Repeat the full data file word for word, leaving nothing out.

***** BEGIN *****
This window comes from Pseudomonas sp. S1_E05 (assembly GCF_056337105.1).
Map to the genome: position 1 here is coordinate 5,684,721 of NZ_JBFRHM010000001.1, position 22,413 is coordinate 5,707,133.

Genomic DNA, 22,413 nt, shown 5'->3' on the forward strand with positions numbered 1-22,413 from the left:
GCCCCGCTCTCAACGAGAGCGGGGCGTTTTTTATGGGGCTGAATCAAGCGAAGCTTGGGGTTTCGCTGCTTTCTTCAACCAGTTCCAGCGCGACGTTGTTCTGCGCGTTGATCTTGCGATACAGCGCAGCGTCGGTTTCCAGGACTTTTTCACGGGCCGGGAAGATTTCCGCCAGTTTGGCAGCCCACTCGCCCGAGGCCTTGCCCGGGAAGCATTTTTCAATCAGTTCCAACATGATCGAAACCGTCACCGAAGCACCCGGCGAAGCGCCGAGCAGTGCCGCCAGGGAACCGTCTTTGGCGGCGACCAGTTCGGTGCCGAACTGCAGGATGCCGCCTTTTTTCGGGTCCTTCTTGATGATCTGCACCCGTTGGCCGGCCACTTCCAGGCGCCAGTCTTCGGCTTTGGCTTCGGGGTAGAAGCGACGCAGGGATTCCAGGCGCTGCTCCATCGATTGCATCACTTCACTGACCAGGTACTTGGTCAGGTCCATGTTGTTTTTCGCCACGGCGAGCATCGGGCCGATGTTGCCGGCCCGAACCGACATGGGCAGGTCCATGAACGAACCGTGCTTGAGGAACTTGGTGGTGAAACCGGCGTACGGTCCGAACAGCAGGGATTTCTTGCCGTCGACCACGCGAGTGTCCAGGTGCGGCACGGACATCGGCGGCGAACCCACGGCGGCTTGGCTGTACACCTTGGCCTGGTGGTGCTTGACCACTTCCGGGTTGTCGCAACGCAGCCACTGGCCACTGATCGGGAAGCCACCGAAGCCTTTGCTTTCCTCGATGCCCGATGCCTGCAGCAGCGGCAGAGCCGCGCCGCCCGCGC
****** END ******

This window comes from Pseudomonas sp. S1_E05 (assembly GCF_056337105.1).
Map to the genome: position 1 here is coordinate 5,684,721 of NZ_JBFRHM010000001.1, position 22,413 is coordinate 5,707,133.

Genomic DNA, 22,413 nt, shown 5'->3' on the forward strand with positions numbered 1-22,413 from the left:
GCCCCGCTCTCAACGAGAGCGGGGCGTTTTTTATGGGGCTGAATCAAGCGAAGCTTGGGGTTTCGCTGCTTTCTTCAACCAGTTCCAGCGCGACGTTGTTCTGCGCGTTGATCTTGCGATACAGCGCAGCGTCGGTTTCCAGGACTTTTTCACGGGCCGGGAAGATTTCCGCCAGTTTGGCAGCCCACTCGCCCGAGGCCTTGCCCGGGAAGCATTTTTCAATCAGTTCCAACATGATCGAAACCGTCACCGAAGCACCCGGCGAAGCGCCGAGCAGTGCCGCCAGGGAACCGTCTTTGGCGGCGACCAGTTCGGTGCCGAACTGCAGGATGCCGCCTTTTTTCGGGTCCTTCTTGATGATCTGCACCCGTTGGCCGGCCACTTCCAGGCGCCAGTCTTCGGCTTTGGCTTCGGGGTAGAAGCGACGCAGGGATTCCAGGCGCTGCTCCATCGATTGCATCACTTCACTGACCAGGTACTTGGTCAGGTCCATGTTGTTTTTCGCCACGGCGAGCATCGGGCCGATGTTGCCGGCCCGAACCGACATGGGCAGGTCCATGAACGAACCGTGCTTGAGGAACTTGGTGGTGAAACCGGCGTACGGTCCGAACAGCAGGGATTTCTTGCCGTCGACCACGCGAGTGTCCAGGTGCGGCACGGACATCGGCGGCGAACCCACGGCGGCTTGGCTGTACACCTTGGCCTGGTGGTGCTTGACCACTTCCGGGTTGTCGCAACGCAGCCACTGGCCACTGATCGGGAAGCCACCGAAGCCTTTGCTTTCCTCGATGCCCGATGCCTGCAGCAGCGGCAGAGCCGCGCCGCCCGCGC